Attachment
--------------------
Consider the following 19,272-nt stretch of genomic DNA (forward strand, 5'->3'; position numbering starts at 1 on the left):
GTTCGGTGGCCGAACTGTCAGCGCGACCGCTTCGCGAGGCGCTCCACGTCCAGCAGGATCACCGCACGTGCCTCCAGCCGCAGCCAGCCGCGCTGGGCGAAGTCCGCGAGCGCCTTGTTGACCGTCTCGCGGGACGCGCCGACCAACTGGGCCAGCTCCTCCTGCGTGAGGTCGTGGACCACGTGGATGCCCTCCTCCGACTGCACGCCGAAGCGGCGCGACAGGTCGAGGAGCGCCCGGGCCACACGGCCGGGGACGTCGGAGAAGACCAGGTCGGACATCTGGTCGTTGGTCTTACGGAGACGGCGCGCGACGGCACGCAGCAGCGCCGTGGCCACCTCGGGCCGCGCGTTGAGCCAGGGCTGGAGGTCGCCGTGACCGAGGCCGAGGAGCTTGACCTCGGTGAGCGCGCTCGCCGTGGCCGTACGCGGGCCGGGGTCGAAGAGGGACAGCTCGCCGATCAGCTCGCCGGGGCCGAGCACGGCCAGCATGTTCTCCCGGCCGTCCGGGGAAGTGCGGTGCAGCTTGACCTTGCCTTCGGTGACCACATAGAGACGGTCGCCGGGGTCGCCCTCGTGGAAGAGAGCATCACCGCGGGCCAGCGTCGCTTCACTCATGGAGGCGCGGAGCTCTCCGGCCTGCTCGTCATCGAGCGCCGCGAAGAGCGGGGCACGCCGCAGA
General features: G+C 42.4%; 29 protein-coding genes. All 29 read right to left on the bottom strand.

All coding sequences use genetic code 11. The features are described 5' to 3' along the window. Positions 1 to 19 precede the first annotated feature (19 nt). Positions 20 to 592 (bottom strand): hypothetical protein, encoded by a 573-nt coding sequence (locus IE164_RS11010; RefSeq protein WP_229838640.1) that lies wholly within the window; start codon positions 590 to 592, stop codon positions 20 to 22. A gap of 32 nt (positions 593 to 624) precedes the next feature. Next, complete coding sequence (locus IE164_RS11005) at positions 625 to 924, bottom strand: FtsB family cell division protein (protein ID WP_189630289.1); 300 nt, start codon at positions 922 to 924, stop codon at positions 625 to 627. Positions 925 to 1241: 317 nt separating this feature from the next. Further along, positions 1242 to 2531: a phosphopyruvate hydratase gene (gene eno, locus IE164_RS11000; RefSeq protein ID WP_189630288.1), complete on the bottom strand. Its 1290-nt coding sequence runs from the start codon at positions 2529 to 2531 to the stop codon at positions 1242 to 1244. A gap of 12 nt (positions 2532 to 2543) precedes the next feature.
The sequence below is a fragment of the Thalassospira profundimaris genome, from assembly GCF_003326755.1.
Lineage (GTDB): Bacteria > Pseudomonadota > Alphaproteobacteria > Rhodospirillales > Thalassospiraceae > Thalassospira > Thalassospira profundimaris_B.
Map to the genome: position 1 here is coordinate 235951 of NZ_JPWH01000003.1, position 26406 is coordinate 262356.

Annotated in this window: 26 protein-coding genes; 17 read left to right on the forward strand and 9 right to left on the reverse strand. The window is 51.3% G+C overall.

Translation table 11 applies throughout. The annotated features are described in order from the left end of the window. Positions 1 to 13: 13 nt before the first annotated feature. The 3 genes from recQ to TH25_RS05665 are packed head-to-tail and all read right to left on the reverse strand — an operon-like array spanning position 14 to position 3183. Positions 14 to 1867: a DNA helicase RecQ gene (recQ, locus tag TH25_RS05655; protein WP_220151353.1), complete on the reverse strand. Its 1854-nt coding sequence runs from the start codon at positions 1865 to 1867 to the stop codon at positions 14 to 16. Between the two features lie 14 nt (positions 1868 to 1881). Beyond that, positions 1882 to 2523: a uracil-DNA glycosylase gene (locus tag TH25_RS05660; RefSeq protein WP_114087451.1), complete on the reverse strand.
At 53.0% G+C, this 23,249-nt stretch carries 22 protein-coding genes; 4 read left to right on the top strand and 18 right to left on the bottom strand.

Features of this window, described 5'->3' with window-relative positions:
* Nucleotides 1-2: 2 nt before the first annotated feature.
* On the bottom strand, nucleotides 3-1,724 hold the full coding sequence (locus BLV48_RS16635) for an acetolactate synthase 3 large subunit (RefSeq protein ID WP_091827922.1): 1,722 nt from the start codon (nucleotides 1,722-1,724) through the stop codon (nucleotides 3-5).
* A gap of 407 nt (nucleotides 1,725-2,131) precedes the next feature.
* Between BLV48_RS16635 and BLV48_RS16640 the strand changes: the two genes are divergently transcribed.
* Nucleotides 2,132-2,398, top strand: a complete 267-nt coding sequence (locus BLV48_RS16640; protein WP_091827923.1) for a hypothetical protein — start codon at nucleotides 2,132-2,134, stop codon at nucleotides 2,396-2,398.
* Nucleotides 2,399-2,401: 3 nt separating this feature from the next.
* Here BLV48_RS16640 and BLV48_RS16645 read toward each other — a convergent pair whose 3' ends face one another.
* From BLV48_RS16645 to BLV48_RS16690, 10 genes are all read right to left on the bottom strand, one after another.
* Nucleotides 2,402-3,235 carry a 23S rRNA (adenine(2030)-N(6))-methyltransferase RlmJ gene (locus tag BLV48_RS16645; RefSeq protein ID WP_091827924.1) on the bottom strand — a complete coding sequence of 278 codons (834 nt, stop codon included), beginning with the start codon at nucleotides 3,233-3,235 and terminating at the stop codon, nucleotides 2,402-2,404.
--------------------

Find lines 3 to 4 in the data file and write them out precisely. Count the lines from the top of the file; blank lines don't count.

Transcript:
General features: G+C 42.4%; 29 protein-coding genes. All 29 read right to left on the bottom strand.

All coding sequences use genetic code 11. The features are described 5' to 3' along the window. Positions 1 to 19 precede the first annotated feature (19 nt). Positions 20 to 592 (bottom strand): hypothetical protein, encoded by a 573-nt coding sequence (locus IE164_RS11010; RefSeq protein WP_229838640.1) that lies wholly within the window; start codon positions 590 to 592, stop codon positions 20 to 22. A gap of 32 nt (positions 593 to 624) precedes the next feature. Next, complete coding sequence (locus IE164_RS11005) at positions 625 to 924, bottom strand: FtsB family cell division protein (protein ID WP_189630289.1); 300 nt, start codon at positions 922 to 924, stop codon at positions 625 to 627. Positions 925 to 1241: 317 nt separating this feature from the next. Further along, positions 1242 to 2531: a phosphopyruvate hydratase gene (gene eno, locus IE164_RS11000; RefSeq protein ID WP_189630288.1), complete on the bottom strand. Its 1290-nt coding sequence runs from the start codon at positions 2529 to 2531 to the stop codon at positions 1242 to 1244. A gap of 12 nt (positions 2532 to 2543) precedes the next feature.